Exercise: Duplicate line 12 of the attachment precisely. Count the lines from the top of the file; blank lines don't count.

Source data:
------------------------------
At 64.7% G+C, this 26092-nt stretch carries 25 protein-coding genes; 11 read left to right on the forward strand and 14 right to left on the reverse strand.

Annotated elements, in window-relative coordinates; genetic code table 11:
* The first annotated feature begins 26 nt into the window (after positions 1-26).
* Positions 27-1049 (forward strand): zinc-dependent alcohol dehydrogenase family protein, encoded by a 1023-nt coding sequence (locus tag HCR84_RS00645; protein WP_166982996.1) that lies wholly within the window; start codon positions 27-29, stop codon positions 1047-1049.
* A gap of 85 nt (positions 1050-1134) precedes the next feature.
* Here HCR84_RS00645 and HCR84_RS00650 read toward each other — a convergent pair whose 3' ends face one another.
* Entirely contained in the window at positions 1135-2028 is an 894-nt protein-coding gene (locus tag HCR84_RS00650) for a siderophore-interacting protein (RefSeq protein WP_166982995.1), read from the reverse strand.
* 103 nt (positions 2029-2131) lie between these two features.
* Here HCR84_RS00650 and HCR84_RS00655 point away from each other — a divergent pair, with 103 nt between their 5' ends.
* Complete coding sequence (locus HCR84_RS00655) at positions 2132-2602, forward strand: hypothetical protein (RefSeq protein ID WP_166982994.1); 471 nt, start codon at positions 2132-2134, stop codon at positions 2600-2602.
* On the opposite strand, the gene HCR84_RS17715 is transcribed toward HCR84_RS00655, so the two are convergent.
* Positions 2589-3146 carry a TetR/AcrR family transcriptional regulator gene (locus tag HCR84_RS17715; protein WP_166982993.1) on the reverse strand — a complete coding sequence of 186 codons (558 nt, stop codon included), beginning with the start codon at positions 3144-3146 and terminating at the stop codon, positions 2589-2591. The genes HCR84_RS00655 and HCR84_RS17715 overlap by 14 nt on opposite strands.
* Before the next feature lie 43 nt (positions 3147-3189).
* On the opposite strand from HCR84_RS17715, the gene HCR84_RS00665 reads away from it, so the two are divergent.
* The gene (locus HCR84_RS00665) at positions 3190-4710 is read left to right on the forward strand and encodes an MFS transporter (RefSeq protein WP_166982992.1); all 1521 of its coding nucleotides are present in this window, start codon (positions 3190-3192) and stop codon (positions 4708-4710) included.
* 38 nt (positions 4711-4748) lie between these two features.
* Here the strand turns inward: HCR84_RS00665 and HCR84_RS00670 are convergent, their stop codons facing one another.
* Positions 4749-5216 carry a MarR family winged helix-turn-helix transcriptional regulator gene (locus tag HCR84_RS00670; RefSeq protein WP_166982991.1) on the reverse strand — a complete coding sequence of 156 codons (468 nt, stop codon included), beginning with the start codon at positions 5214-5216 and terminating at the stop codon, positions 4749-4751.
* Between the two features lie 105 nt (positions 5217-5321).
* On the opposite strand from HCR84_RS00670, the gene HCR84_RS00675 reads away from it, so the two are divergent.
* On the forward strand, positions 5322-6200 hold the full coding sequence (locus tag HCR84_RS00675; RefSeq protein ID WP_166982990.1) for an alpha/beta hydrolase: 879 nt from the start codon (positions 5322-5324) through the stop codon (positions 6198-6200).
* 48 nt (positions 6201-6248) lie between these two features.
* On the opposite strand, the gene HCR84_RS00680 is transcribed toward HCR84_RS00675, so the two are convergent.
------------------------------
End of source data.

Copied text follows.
* Positions 2589-3146 carry a TetR/AcrR family transcriptional regulator gene (locus tag HCR84_RS17715; protein WP_166982993.1) on the reverse strand — a complete coding sequence of 186 codons (558 nt, stop codon included), beginning with the start codon at positions 3144-3146 and terminating at the stop codon, positions 2589-2591. The genes HCR84_RS00655 and HCR84_RS17715 overlap by 14 nt on opposite strands.